What is the sound of fear?: behavioral responses of white-crowned sparrows (Zonotrichia leucophryus) to synthesized nonlinear acoustic phenomena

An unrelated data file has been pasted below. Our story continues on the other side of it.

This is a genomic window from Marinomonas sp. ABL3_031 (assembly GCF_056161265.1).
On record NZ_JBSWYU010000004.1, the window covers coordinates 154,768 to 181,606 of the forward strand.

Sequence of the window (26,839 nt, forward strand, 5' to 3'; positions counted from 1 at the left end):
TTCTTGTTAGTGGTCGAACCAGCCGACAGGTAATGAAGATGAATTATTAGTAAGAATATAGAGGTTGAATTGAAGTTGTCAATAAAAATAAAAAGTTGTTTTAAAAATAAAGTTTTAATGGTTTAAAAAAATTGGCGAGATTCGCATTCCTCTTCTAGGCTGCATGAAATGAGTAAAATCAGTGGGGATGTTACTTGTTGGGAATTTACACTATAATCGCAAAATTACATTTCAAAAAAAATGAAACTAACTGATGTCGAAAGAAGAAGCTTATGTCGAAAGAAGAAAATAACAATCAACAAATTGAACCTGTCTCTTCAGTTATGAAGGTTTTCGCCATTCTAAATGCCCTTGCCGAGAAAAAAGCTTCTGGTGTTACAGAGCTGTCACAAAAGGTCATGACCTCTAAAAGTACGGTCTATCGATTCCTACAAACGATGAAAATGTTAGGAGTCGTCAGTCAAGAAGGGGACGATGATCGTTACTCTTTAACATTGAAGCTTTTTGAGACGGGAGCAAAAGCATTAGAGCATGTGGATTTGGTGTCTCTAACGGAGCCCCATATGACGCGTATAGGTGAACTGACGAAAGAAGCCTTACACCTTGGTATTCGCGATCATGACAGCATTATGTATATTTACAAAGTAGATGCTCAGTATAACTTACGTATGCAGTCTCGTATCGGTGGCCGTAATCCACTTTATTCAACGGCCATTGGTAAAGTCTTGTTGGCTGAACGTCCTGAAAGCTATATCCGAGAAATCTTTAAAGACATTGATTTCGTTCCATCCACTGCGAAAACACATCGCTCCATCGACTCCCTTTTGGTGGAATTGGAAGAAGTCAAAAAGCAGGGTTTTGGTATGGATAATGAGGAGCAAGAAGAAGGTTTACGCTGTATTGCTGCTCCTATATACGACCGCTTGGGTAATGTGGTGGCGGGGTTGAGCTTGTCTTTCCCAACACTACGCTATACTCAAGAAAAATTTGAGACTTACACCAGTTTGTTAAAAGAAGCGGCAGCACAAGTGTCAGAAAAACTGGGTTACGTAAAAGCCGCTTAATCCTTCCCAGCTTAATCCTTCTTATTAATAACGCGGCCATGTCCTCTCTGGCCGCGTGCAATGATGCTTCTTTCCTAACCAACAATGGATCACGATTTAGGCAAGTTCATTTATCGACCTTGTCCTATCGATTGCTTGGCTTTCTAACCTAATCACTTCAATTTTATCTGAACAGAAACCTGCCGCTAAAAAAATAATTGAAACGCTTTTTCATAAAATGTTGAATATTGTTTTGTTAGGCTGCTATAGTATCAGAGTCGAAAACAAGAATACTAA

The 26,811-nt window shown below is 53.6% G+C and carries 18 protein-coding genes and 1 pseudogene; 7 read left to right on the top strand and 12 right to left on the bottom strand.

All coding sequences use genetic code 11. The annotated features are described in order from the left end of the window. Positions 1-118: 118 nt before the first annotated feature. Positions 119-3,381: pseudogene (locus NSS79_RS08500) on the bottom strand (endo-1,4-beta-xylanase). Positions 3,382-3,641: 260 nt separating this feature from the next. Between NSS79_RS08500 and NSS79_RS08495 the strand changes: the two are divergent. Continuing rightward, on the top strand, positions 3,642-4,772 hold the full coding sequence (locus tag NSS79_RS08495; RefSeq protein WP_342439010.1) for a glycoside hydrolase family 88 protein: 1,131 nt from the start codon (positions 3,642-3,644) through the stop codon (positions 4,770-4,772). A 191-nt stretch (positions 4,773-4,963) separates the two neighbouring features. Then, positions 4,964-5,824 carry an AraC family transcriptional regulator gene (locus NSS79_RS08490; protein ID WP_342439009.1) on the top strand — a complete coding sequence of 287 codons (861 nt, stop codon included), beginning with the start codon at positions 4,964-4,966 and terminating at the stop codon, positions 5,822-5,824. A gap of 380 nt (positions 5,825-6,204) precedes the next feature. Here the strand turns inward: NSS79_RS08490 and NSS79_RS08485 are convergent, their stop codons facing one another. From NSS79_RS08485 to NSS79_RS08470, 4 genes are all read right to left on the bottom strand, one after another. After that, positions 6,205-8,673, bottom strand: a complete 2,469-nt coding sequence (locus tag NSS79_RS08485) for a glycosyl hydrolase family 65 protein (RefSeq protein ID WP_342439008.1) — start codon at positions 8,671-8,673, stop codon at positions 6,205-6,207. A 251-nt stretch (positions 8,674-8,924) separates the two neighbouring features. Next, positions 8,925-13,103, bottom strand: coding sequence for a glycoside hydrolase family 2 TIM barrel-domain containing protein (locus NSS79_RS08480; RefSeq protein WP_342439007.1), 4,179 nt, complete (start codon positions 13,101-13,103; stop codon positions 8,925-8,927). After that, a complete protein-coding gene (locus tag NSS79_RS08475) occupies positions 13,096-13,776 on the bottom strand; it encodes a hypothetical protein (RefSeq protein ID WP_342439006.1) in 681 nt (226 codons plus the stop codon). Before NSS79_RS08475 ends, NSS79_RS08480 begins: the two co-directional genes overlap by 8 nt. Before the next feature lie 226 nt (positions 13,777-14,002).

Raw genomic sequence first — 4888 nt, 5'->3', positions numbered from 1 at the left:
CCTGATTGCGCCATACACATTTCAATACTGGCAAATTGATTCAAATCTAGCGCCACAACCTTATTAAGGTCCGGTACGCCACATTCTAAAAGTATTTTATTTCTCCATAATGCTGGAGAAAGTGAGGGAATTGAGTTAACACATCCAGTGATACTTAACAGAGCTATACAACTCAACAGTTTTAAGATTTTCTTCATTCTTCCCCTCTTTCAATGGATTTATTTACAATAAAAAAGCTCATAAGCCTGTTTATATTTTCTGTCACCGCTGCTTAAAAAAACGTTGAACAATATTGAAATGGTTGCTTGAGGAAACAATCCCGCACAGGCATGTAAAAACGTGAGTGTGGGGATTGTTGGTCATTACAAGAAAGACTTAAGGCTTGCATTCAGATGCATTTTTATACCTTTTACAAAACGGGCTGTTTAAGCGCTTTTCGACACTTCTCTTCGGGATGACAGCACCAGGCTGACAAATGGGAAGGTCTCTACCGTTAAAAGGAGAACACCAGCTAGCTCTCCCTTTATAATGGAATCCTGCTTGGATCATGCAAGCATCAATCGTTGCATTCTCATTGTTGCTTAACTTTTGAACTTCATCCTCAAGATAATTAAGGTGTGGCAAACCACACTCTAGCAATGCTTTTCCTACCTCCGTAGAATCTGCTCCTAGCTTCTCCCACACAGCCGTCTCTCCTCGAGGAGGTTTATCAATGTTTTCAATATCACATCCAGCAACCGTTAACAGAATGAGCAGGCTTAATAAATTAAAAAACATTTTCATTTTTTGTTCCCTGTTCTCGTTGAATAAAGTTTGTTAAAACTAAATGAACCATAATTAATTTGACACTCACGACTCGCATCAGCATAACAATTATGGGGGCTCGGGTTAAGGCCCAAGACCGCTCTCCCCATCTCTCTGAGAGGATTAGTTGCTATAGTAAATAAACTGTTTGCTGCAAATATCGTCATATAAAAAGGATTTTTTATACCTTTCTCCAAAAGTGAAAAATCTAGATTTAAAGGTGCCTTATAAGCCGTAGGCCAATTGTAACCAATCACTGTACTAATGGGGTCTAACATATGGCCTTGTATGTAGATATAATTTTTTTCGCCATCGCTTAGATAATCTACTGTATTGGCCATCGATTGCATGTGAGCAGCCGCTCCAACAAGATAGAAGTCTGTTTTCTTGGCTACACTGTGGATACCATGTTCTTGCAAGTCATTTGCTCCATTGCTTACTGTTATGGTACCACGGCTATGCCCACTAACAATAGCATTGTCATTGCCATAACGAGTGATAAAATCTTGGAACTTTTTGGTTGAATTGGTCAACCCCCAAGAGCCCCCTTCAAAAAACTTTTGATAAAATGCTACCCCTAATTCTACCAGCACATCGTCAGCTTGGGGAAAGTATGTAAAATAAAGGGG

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Fear and anxiety may be adaptive responses to life-threatening situations, and animals may communicate fear to others vocally. Nonlinear phenomena—sounds produced by the desynchronization of vibrations in a sound production system—are commonly found in stress-induced animal vocalizations, such as in alarm calls, mobbing calls, and fear screams. There are several functional hypotheses for these nonlinear phenomena. One specific hypothesis is the unpredictability hypothesis, which suggests that because nonlinear phenomena are somewhat unpredictable, animals are less likely to habituate to them. Animals should, therefore, have a greater response to sounds with nonlinear phenomena than sounds without them. Most studies involving nonlinear phenomena have used mammalian subjects and conspecific stimuli. My study focused on white-crowned sparrows (Zonotrichia leucophrys ssp. oriantha) and used synthesized stimuli to investigate behavioral responses to stimuli with and without nonlinear phenomena. I predicted that birds would be less relaxed after hearing a stimulus with a nonlinear phenomenon. I calculated the difference from baseline of proportion of time spent in relaxed behaviors. In the 30-60 s after the playback experiment, birds were significantly less relaxed after hearing stimuli with an abrupt frequency jump down an octave or white noise but not after hearing a stimulus with an abrupt frequency jump up an octave or a pure tone. Nonlinear phenomena, therefore, may be generally arousing to animals.